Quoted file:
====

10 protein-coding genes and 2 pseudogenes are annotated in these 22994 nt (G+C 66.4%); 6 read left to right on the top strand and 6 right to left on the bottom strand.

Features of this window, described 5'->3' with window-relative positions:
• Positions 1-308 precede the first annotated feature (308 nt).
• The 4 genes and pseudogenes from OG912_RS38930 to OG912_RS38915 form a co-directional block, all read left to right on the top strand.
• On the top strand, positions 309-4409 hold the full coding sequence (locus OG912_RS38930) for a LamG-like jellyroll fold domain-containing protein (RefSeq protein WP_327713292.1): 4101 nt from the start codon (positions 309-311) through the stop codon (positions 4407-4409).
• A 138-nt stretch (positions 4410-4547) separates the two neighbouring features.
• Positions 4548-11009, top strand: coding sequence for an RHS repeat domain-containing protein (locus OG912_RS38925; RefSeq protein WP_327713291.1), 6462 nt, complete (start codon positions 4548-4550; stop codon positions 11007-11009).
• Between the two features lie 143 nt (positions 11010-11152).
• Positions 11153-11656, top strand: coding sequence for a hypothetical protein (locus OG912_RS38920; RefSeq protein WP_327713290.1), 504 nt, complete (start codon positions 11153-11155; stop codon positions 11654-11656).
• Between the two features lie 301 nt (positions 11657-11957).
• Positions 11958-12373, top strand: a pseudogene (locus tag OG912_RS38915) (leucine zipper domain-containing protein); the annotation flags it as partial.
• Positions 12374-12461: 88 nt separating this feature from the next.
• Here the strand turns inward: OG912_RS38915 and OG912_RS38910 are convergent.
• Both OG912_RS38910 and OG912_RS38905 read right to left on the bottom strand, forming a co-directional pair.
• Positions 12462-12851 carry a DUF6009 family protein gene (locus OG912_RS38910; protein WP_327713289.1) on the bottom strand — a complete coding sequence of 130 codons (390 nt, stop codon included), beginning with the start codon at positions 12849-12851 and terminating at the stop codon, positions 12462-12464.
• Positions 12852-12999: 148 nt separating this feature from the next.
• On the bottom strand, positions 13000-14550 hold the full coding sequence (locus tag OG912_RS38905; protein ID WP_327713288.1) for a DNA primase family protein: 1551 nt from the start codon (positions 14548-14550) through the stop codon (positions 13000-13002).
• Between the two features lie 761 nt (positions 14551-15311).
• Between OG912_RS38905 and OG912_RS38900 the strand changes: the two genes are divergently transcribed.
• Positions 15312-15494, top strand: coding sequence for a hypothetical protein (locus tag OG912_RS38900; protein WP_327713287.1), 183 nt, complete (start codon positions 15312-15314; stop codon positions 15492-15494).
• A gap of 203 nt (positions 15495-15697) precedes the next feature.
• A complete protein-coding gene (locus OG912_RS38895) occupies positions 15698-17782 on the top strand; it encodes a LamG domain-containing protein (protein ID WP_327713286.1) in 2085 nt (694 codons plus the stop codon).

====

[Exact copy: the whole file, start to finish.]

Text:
10 protein-coding genes and 2 pseudogenes are annotated in these 22994 nt (G+C 66.4%); 6 read left to right on the top strand and 6 right to left on the bottom strand.

Features of this window, described 5'->3' with window-relative positions:
• Positions 1-308 precede the first annotated feature (308 nt).
• The 4 genes and pseudogenes from OG912_RS38930 to OG912_RS38915 form a co-directional block, all read left to right on the top strand.
• On the top strand, positions 309-4409 hold the full coding sequence (locus OG912_RS38930) for a LamG-like jellyroll fold domain-containing protein (RefSeq protein WP_327713292.1): 4101 nt from the start codon (positions 309-311) through the stop codon (positions 4407-4409).
• A 138-nt stretch (positions 4410-4547) separates the two neighbouring features.
• Positions 4548-11009, top strand: coding sequence for an RHS repeat domain-containing protein (locus OG912_RS38925; RefSeq protein WP_327713291.1), 6462 nt, complete (start codon positions 4548-4550; stop codon positions 11007-11009).
• Between the two features lie 143 nt (positions 11010-11152).
• Positions 11153-11656, top strand: coding sequence for a hypothetical protein (locus OG912_RS38920; RefSeq protein WP_327713290.1), 504 nt, complete (start codon positions 11153-11155; stop codon positions 11654-11656).
• Between the two features lie 301 nt (positions 11657-11957).
• Positions 11958-12373, top strand: a pseudogene (locus tag OG912_RS38915) (leucine zipper domain-containing protein); the annotation flags it as partial.
• Positions 12374-12461: 88 nt separating this feature from the next.
• Here the strand turns inward: OG912_RS38915 and OG912_RS38910 are convergent.
• Both OG912_RS38910 and OG912_RS38905 read right to left on the bottom strand, forming a co-directional pair.
• Positions 12462-12851 carry a DUF6009 family protein gene (locus OG912_RS38910; protein WP_327713289.1) on the bottom strand — a complete coding sequence of 130 codons (390 nt, stop codon included), beginning with the start codon at positions 12849-12851 and terminating at the stop codon, positions 12462-12464.
• Positions 12852-12999: 148 nt separating this feature from the next.
• On the bottom strand, positions 13000-14550 hold the full coding sequence (locus tag OG912_RS38905; protein ID WP_327713288.1) for a DNA primase family protein: 1551 nt from the start codon (positions 14548-14550) through the stop codon (positions 13000-13002).
• Between the two features lie 761 nt (positions 14551-15311).
• Between OG912_RS38905 and OG912_RS38900 the strand changes: the two genes are divergently transcribed.
• Positions 15312-15494, top strand: coding sequence for a hypothetical protein (locus tag OG912_RS38900; protein WP_327713287.1), 183 nt, complete (start codon positions 15312-15314; stop codon positions 15492-15494).
• A gap of 203 nt (positions 15495-15697) precedes the next feature.
• A complete protein-coding gene (locus OG912_RS38895) occupies positions 15698-17782 on the top strand; it encodes a LamG domain-containing protein (protein ID WP_327713286.1) in 2085 nt (694 codons plus the stop codon).